An individual’s ingestion of an aid-in-dying drug in accordance with the statute is to be considered a natural death as a result of the underlying disease and not a suicide.

Administration of drug: a fine line?

The law provides that an individual must have both the physical and mental ability to self-administer the drug or to coerce or exercise undue influence to persuade an individual to request the drug. It is a felony to administer the drug to an individual without his or her knowledge and consent. Section 443.18 provides, “Nothing in this part may be construed to authorize a physician or any other person to end an individual’s life by lethal injection, mercy killing, or active euthanasia.”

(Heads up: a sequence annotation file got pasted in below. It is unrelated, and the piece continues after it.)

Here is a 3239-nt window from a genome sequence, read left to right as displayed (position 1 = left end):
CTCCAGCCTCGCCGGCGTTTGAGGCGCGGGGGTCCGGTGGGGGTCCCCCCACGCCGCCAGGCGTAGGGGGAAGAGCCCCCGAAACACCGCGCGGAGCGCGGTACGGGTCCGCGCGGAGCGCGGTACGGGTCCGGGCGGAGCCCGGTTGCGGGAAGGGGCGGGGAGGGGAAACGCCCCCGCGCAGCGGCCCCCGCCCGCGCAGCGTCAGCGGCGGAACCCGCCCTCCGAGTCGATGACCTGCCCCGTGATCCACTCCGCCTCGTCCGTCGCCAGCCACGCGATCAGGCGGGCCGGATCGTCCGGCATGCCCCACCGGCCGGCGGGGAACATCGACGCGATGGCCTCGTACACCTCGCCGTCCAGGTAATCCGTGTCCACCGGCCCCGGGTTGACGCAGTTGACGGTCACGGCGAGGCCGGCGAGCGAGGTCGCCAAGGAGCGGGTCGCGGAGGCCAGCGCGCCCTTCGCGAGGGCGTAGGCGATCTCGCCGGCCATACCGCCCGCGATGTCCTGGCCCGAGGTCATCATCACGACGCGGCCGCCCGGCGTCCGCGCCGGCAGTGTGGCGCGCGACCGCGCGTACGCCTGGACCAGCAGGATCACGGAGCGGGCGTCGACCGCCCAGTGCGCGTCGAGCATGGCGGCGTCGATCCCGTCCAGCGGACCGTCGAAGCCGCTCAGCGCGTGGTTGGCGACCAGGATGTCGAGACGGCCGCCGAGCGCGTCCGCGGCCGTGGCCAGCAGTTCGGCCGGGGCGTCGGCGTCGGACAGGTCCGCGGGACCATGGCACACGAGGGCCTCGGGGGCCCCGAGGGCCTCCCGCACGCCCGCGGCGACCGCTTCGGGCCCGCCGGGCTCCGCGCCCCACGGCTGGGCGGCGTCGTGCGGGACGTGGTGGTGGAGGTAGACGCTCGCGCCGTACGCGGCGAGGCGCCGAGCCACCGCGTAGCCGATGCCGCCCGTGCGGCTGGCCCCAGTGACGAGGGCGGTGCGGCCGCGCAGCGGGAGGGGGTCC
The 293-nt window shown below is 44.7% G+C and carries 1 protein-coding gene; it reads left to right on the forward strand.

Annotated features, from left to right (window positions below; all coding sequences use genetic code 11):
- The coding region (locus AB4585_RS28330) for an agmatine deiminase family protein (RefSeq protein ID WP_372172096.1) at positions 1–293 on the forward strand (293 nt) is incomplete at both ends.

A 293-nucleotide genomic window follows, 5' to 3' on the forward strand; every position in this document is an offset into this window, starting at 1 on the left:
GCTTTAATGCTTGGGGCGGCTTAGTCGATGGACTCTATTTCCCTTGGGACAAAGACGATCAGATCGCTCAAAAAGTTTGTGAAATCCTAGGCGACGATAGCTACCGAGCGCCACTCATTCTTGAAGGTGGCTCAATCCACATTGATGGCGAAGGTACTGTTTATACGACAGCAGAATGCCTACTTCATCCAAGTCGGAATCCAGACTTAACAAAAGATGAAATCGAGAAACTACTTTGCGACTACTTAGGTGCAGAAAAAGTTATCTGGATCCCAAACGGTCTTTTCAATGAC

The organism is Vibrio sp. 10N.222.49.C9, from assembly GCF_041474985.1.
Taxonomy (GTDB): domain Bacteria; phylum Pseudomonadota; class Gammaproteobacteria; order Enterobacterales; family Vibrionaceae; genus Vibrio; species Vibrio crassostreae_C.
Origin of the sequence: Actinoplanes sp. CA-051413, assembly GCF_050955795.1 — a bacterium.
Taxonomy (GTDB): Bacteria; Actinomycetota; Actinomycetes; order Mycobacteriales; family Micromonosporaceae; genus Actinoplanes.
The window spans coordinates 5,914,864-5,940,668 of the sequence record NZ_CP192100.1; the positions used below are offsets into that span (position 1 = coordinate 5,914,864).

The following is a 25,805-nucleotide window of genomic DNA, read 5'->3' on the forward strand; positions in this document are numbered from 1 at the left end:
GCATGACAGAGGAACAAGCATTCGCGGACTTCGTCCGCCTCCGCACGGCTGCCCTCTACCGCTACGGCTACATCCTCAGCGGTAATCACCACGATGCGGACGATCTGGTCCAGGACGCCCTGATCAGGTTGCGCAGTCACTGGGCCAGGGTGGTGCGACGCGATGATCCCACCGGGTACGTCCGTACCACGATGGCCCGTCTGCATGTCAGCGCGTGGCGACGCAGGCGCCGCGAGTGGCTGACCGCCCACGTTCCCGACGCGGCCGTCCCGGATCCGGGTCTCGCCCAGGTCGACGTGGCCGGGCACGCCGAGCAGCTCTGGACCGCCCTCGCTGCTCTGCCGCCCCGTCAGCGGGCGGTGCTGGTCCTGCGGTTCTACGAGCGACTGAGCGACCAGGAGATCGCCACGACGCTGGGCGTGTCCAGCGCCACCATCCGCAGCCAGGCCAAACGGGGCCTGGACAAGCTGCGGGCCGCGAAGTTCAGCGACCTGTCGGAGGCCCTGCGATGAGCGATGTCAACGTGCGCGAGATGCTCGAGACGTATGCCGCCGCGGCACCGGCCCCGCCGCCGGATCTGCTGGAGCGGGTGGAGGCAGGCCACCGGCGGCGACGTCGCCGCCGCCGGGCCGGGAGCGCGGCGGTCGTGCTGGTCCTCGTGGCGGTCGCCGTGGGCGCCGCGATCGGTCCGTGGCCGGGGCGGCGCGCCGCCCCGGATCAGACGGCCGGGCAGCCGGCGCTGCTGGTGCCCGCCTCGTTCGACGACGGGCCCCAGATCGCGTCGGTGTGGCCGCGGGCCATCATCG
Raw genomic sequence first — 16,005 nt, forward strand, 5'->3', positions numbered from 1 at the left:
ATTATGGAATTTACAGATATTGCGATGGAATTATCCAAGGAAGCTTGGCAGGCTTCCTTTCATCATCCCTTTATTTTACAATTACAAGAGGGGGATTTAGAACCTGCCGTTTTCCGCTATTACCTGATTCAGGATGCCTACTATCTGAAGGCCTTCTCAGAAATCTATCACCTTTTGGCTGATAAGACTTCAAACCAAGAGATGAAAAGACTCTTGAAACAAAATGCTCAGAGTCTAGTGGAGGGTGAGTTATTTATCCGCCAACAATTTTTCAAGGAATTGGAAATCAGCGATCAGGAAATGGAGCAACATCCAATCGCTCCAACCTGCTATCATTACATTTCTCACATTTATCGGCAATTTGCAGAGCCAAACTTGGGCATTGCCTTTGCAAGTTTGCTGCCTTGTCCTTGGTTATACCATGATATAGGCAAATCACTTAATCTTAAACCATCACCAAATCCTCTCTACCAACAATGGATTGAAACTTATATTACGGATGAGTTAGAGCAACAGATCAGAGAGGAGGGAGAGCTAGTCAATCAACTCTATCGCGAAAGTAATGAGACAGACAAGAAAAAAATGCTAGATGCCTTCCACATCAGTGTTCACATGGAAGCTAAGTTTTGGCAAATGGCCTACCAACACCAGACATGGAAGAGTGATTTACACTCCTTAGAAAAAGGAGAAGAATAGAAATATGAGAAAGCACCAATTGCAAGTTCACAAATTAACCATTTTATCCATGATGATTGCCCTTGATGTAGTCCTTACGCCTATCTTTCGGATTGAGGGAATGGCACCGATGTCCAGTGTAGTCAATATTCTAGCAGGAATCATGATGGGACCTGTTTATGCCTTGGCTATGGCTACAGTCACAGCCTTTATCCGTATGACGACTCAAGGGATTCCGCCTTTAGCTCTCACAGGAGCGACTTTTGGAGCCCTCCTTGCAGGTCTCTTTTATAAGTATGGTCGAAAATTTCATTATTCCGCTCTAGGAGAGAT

At section 443.14, the law provides that a person shall not be subject to civil or criminal liability solely for being present when the individual self-administers the drug. Still, the statute also provides that the person who is present may assist the patient in preparing the drug so long as he or she does not assist the patient in ingesting the drug.  it appears the statute leaves open the possibility that assisting with the injection of a drug, even at the request of a patient, could subject the person to civil or criminal liability.